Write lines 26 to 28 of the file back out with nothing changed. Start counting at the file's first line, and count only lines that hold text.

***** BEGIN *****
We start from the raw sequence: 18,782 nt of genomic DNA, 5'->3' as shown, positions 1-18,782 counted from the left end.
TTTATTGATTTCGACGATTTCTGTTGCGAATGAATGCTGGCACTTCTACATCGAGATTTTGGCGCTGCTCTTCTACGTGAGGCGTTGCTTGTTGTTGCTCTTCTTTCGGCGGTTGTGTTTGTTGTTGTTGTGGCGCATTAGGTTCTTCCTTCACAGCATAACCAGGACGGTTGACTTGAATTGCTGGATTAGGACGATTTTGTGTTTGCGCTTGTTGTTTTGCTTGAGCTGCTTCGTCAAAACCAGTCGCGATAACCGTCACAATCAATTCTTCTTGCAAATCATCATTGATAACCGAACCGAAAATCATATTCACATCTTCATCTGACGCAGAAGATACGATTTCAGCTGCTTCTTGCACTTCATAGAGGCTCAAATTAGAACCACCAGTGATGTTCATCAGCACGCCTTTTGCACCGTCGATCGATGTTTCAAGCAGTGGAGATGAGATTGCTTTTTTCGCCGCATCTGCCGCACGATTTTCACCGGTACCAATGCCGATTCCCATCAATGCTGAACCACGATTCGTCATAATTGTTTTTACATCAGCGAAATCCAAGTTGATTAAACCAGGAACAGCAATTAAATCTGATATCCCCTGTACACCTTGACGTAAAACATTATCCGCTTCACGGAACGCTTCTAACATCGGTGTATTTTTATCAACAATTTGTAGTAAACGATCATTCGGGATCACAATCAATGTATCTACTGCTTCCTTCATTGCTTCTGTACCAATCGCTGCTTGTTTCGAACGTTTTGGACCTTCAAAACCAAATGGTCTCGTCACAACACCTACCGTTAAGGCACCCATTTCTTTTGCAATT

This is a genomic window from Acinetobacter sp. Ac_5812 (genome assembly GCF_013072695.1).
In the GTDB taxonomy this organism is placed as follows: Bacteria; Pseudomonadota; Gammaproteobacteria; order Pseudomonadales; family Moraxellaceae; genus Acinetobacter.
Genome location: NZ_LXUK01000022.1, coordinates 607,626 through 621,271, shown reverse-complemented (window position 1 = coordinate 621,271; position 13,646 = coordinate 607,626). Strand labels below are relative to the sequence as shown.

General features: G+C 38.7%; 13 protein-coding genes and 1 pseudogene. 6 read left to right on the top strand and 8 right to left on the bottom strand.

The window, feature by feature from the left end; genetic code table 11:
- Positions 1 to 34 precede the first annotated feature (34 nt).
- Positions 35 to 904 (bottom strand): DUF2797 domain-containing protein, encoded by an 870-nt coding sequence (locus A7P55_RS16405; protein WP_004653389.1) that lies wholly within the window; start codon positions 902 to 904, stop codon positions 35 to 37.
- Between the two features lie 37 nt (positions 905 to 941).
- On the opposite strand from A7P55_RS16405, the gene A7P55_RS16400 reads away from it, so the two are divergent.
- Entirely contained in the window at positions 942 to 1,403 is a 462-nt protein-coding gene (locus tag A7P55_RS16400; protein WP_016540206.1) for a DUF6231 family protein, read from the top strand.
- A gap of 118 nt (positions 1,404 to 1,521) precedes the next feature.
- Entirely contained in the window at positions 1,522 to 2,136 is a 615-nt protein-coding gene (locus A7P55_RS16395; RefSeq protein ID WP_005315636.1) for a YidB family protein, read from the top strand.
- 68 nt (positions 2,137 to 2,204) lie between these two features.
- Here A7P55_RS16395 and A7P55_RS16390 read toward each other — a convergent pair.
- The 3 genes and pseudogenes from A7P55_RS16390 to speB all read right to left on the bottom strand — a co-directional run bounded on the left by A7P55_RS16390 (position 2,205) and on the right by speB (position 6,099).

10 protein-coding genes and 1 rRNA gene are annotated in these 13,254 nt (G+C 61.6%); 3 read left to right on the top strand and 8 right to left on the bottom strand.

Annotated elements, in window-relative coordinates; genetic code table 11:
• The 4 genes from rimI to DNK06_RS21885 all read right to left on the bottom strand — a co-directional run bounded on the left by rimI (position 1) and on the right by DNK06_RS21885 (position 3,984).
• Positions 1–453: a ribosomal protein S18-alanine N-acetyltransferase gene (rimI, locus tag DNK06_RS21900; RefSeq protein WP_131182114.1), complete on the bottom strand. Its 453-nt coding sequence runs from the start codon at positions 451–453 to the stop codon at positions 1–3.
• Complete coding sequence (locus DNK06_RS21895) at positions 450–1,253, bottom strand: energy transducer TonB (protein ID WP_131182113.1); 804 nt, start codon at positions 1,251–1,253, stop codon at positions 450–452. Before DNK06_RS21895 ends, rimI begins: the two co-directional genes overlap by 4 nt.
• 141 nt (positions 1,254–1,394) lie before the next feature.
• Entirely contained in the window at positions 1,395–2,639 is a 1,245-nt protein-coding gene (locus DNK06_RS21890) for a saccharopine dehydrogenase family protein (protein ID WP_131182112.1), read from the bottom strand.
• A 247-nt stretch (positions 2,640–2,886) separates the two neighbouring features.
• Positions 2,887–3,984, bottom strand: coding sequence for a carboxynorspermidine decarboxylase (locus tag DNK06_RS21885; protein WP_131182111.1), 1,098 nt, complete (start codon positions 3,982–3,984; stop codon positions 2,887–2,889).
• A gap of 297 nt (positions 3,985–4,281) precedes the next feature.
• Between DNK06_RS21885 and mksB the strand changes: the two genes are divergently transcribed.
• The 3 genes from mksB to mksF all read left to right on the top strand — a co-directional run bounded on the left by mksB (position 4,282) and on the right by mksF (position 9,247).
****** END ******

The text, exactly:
• Positions 2,887–3,984, bottom strand: coding sequence for a carboxynorspermidine decarboxylase (locus tag DNK06_RS21885; protein WP_131182111.1), 1,098 nt, complete (start codon positions 3,982–3,984; stop codon positions 2,887–2,889).
• A gap of 297 nt (positions 3,985–4,281) precedes the next feature.
• Between DNK06_RS21885 and mksB the strand changes: the two genes are divergently transcribed.